When I started this series I had several ideas for posts and some guests I wanted to invite to contribute. One of those guest writers I deemed a serious long shot! She has a book releasing this year and had recently turned in her manuscript. I knew she had lots to do, but I could not shake that LOVE and REST were connected. And who better than, Shelly Miller, founder of the Sabbath Society, to write about such a topic. I was beyond thrilled when she said that, although she had lots to do, she felt like she was supposed to say yes! Thank you, Shelly!

REST and LOVE are connected!!

Mary Bonner

“Did you get moved in?” A friend and I were catching up briefly while walking down the center aisle of the church, toward big blue doors that open to busy London streets. The last stragglers to leave the building, she stopped and looked at me before responding. And what she said next made me smile on the inside.

After explaining how the rooms of her flat were cluttered with boxes and a hurricane of clutter — the result of moving due to fire that damaged her building — she admitted walking away from a mountain of work to rest instead. Laughter erupted between us.

I know why she wasn’t stressed out after a house move and why that unusual choice of rest over organizing a new home is easy for her. And I understand why you may assume laughter in the midst of upheaval seems like an irrational response and possible denial.


Rest and love are connected. My friend knows that she is loved. That’s why she can laugh in the midst of uncertainty.

Push, hurry, and hustle are often fueled by the subversive message we tell ourselves that sounds something like this: I am unlovable. My worth is based on measurable outcomes therefore I must produce.

The truth? If you do less, you are not less.

When we know we are loved with nothing to prove, we enter His rest more peacefully. And when we choose Sabbath, we become our truest self.

My friend recently joined the Sabbath Society, an online community of hundreds who long to make rest a priority. Every Friday, she’s been reading the emails I quietly slip through her inbox as encouragement for cultivating rest.

I was smiling on the inside because her peaceful response to the disruption of being displaced by a house fire is proof that Sabbath rhythms truly transform us. A peaceful heart is what makes a peaceful home.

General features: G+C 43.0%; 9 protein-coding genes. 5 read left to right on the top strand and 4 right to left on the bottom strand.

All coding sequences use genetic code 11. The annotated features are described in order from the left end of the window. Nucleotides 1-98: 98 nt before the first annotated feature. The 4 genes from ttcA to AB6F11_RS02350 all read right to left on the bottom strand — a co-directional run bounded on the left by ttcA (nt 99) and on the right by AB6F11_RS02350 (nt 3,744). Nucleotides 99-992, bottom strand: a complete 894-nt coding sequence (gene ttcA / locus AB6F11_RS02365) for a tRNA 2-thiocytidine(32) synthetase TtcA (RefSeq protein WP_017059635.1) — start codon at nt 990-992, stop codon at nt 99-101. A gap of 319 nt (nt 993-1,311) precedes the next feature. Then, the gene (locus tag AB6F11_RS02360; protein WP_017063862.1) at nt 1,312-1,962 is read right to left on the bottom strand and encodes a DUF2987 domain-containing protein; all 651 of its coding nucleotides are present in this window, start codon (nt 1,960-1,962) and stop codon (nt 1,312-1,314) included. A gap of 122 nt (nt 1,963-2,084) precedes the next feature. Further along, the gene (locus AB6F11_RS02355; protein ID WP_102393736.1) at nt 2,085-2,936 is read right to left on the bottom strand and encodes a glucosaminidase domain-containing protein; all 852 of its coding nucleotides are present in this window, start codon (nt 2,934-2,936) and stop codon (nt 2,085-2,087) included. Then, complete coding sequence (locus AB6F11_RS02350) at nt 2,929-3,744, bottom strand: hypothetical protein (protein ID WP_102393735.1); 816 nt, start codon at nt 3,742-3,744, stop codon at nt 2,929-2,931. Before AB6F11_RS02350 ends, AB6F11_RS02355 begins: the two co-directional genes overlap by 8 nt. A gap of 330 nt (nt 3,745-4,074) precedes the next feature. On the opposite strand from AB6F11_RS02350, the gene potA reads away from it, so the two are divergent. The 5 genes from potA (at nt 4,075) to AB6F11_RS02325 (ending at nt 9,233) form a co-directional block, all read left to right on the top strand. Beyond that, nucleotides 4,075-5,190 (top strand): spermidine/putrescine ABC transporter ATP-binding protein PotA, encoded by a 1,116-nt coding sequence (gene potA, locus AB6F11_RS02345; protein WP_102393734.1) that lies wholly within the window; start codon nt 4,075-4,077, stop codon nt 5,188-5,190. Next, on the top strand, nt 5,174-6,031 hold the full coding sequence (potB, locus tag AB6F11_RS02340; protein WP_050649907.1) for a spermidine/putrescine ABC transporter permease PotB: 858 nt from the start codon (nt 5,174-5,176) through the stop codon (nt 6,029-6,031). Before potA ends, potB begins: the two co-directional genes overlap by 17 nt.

Fear of uncertainty communicates the opposite. Our need for certainty silences the still small voice, what many refer to as intuition, that knower in your gut that says it is time to stop, listen, abide, rest, Sabbath.

With practice, my friend has learned how to identify the still small voice by cultivating a rhythm of rest and deeper trust has become an outcome. When her time to rest fell on a day with an endless to-do list, she chose to abide with Jesus instead of tackling tasks.

We overcome the need for certainty by taking one small step of surrender and trust God to show up. Leave dirty dishes in the sink, close the inbox one day a week, eat lunch alone on a park bench to hear the birds sing, choose being present over productivity, or sit quietly in a room full of boxes, close your eyes, and invite Jesus into conversation.

The result of taking baby steps toward rest? Strength and dignity are her clothing, and she laughs at the time to come. (Proverbs 31:25)

Sabbath stilling is our one day a week, “I love you,” in response to the million different ways He’s communicated love to us during the other six.

What can you surrender this week in order to choose rest and love?

MillerFamilyLondon2015-49-1Shelly is a veteran ministry leader and sought-after mentor on Sabbath-keeping. She leads the Sabbath Society, an online community of people who want to make rest a rhythm of life, and her writing has been featured in several national publications. She is the author of Rhythms of Rest: Finding the Spirit of Sabbath in a Busy World (Bethany House Publishers, October 2016). Visit Shelly on her blog, Redemptions Beauty, Facebook and Instagram for more about her adventure living as an expat in London. She is a vicar’s wife and mother of their two children.


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